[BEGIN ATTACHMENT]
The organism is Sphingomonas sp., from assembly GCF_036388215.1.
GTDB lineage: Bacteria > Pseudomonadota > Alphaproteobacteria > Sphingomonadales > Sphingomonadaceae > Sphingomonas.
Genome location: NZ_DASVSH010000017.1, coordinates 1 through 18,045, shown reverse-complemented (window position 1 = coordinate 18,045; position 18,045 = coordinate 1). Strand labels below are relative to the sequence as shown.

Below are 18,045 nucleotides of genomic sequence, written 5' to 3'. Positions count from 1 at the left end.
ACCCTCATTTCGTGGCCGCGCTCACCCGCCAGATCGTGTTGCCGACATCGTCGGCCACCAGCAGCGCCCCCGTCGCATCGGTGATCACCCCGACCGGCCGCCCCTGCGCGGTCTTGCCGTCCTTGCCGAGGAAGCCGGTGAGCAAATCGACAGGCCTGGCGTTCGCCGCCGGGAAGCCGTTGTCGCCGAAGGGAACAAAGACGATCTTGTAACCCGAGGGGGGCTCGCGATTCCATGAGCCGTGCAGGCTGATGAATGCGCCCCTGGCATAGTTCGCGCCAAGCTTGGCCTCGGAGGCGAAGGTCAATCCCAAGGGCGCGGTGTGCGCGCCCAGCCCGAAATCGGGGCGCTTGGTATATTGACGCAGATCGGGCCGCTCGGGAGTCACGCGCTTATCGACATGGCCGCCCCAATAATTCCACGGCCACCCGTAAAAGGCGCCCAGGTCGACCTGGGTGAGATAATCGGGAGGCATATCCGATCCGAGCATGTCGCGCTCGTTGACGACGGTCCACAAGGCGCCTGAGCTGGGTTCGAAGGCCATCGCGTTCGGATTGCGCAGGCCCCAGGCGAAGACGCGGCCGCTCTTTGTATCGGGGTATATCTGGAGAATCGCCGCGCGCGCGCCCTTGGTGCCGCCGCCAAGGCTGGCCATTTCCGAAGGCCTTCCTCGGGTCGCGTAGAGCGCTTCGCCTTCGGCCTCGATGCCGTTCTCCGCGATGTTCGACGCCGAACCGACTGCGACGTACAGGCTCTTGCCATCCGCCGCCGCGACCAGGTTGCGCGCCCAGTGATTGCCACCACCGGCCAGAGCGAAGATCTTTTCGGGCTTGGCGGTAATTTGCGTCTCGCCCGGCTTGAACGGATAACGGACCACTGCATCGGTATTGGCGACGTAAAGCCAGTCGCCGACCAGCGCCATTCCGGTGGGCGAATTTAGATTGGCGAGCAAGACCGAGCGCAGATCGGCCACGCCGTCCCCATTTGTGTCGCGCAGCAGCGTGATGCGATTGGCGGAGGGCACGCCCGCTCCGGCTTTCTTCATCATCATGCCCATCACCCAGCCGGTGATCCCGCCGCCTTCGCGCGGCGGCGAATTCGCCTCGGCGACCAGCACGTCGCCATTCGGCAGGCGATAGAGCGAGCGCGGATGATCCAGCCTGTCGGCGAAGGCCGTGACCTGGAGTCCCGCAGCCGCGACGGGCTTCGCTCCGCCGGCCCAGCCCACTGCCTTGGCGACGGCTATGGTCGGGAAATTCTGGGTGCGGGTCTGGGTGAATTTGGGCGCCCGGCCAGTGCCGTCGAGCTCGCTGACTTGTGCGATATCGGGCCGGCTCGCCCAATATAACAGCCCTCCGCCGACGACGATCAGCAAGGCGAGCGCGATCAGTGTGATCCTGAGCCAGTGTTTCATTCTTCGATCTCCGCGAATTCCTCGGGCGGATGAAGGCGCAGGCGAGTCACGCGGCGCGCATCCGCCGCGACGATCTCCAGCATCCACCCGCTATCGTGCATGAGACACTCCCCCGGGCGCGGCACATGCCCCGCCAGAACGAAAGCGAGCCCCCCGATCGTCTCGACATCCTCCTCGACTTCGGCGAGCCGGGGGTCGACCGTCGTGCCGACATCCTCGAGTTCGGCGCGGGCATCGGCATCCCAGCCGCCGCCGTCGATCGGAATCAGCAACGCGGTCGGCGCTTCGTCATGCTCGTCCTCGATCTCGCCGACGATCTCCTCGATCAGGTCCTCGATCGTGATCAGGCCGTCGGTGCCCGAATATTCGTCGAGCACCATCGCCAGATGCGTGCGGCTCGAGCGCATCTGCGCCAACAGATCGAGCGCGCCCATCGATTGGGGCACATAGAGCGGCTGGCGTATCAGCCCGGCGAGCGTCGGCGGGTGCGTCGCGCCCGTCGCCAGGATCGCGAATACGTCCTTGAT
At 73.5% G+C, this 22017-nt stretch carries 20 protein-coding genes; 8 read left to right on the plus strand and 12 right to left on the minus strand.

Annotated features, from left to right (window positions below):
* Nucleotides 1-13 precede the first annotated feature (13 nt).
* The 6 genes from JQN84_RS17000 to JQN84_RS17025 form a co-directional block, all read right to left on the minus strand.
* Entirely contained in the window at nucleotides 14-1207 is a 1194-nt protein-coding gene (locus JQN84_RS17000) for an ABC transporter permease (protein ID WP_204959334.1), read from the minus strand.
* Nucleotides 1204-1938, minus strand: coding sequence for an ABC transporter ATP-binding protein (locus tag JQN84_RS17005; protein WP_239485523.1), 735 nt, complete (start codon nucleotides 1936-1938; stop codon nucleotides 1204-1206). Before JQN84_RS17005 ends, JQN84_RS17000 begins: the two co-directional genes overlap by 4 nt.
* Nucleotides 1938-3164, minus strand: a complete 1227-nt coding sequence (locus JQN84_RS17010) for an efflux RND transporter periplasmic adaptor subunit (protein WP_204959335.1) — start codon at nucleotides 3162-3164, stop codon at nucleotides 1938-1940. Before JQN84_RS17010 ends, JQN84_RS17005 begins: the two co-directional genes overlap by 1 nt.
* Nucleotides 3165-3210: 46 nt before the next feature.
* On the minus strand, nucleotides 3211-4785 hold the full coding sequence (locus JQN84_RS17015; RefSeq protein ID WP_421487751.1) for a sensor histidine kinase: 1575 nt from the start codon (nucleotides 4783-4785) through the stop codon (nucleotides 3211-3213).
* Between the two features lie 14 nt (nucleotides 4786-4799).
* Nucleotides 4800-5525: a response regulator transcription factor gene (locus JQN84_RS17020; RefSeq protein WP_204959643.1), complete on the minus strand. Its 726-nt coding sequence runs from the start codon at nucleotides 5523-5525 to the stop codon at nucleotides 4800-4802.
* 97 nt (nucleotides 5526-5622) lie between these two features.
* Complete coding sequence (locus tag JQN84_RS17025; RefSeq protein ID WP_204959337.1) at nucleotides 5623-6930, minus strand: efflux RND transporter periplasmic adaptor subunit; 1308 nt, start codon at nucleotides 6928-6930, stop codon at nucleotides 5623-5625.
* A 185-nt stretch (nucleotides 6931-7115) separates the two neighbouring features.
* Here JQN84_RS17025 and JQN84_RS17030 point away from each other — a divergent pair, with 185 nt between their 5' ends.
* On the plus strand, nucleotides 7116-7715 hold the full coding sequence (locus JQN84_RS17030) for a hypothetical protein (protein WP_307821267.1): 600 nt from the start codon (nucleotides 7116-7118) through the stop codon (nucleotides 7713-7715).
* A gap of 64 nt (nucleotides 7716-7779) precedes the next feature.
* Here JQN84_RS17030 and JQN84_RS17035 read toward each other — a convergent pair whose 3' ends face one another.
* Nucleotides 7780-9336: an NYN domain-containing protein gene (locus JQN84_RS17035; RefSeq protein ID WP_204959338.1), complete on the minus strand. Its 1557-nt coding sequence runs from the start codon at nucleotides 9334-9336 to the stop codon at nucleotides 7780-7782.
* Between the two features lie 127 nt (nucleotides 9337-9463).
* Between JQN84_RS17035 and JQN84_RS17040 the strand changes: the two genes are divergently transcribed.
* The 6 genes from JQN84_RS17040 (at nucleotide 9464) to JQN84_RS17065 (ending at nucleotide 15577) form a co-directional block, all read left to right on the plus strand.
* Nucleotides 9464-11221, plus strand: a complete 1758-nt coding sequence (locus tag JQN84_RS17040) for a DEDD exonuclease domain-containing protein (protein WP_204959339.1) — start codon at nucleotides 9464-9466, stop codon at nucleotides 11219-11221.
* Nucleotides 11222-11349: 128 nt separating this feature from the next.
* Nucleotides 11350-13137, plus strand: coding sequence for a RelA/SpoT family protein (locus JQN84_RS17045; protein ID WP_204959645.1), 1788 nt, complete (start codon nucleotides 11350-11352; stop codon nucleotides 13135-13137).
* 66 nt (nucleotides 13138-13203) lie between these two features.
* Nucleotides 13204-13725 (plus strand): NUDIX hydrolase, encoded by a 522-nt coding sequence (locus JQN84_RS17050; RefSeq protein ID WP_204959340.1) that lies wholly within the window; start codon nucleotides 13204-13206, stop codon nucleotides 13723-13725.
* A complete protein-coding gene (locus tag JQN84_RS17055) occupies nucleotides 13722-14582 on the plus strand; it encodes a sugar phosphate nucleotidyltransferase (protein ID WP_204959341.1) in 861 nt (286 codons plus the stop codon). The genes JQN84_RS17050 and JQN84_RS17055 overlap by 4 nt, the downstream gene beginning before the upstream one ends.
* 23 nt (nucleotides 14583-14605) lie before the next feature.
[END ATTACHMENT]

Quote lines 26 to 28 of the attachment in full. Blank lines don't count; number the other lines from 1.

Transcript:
* Between JQN84_RS17035 and JQN84_RS17040 the strand changes: the two genes are divergently transcribed.
* The 6 genes from JQN84_RS17040 (at nucleotide 9464) to JQN84_RS17065 (ending at nucleotide 15577) form a co-directional block, all read left to right on the plus strand.
* Nucleotides 9464-11221, plus strand: a complete 1758-nt coding sequence (locus tag JQN84_RS17040) for a DEDD exonuclease domain-containing protein (protein WP_204959339.1) — start codon at nucleotides 9464-9466, stop codon at nucleotides 11219-11221.